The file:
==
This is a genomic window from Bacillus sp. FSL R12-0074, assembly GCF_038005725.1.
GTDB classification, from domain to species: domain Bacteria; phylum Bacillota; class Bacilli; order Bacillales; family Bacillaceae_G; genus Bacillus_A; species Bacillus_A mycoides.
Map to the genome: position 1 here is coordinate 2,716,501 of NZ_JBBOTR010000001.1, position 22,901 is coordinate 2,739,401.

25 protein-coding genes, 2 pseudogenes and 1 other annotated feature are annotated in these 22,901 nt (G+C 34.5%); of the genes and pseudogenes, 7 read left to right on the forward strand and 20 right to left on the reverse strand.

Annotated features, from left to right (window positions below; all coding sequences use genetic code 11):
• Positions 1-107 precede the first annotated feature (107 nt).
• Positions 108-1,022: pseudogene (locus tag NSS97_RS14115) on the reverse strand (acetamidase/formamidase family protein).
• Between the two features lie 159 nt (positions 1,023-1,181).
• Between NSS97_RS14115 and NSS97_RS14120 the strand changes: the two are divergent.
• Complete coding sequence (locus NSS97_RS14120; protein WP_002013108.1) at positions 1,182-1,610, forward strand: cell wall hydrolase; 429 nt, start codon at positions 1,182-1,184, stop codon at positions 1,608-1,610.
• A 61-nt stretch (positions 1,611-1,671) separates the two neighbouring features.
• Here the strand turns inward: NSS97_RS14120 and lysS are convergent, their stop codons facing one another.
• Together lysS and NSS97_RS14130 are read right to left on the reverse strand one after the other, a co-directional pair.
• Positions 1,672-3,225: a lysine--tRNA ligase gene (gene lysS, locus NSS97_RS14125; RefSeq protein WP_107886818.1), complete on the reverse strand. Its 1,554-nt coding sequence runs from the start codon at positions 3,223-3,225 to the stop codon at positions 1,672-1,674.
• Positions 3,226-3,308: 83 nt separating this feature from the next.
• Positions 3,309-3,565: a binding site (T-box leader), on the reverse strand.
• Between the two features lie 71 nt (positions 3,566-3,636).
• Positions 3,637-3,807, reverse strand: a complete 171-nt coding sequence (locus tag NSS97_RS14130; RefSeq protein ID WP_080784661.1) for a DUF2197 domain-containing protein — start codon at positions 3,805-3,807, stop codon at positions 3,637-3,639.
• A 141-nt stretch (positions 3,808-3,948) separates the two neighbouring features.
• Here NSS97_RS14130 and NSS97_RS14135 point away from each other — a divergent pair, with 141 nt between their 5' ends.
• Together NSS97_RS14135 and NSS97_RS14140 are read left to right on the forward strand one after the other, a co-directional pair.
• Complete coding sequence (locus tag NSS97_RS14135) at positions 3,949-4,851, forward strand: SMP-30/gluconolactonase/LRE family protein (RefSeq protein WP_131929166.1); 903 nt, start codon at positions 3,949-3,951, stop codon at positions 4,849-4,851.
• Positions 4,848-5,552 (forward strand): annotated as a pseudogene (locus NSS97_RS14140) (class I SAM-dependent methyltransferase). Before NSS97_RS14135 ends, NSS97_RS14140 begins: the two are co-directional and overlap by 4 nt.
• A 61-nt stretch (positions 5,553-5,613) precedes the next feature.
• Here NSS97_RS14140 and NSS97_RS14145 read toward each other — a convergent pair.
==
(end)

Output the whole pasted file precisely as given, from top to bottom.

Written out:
This is a genomic window from Bacillus sp. FSL R12-0074, assembly GCF_038005725.1.
GTDB classification, from domain to species: domain Bacteria; phylum Bacillota; class Bacilli; order Bacillales; family Bacillaceae_G; genus Bacillus_A; species Bacillus_A mycoides.
Map to the genome: position 1 here is coordinate 2,716,501 of NZ_JBBOTR010000001.1, position 22,901 is coordinate 2,739,401.

25 protein-coding genes, 2 pseudogenes and 1 other annotated feature are annotated in these 22,901 nt (G+C 34.5%); of the genes and pseudogenes, 7 read left to right on the forward strand and 20 right to left on the reverse strand.

Annotated features, from left to right (window positions below; all coding sequences use genetic code 11):
• Positions 1-107 precede the first annotated feature (107 nt).
• Positions 108-1,022: pseudogene (locus tag NSS97_RS14115) on the reverse strand (acetamidase/formamidase family protein).
• Between the two features lie 159 nt (positions 1,023-1,181).
• Between NSS97_RS14115 and NSS97_RS14120 the strand changes: the two are divergent.
• Complete coding sequence (locus NSS97_RS14120; protein WP_002013108.1) at positions 1,182-1,610, forward strand: cell wall hydrolase; 429 nt, start codon at positions 1,182-1,184, stop codon at positions 1,608-1,610.
• A 61-nt stretch (positions 1,611-1,671) separates the two neighbouring features.
• Here the strand turns inward: NSS97_RS14120 and lysS are convergent, their stop codons facing one another.
• Together lysS and NSS97_RS14130 are read right to left on the reverse strand one after the other, a co-directional pair.
• Positions 1,672-3,225: a lysine--tRNA ligase gene (gene lysS, locus NSS97_RS14125; RefSeq protein WP_107886818.1), complete on the reverse strand. Its 1,554-nt coding sequence runs from the start codon at positions 3,223-3,225 to the stop codon at positions 1,672-1,674.
• Positions 3,226-3,308: 83 nt separating this feature from the next.
• Positions 3,309-3,565: a binding site (T-box leader), on the reverse strand.
• Between the two features lie 71 nt (positions 3,566-3,636).
• Positions 3,637-3,807, reverse strand: a complete 171-nt coding sequence (locus tag NSS97_RS14130; RefSeq protein ID WP_080784661.1) for a DUF2197 domain-containing protein — start codon at positions 3,805-3,807, stop codon at positions 3,637-3,639.
• A 141-nt stretch (positions 3,808-3,948) separates the two neighbouring features.
• Here NSS97_RS14130 and NSS97_RS14135 point away from each other — a divergent pair, with 141 nt between their 5' ends.
• Together NSS97_RS14135 and NSS97_RS14140 are read left to right on the forward strand one after the other, a co-directional pair.
• Complete coding sequence (locus tag NSS97_RS14135) at positions 3,949-4,851, forward strand: SMP-30/gluconolactonase/LRE family protein (RefSeq protein WP_131929166.1); 903 nt, start codon at positions 3,949-3,951, stop codon at positions 4,849-4,851.
• Positions 4,848-5,552 (forward strand): annotated as a pseudogene (locus NSS97_RS14140) (class I SAM-dependent methyltransferase). Before NSS97_RS14135 ends, NSS97_RS14140 begins: the two are co-directional and overlap by 4 nt.
• A 61-nt stretch (positions 5,553-5,613) precedes the next feature.
• Here NSS97_RS14140 and NSS97_RS14145 read toward each other — a convergent pair.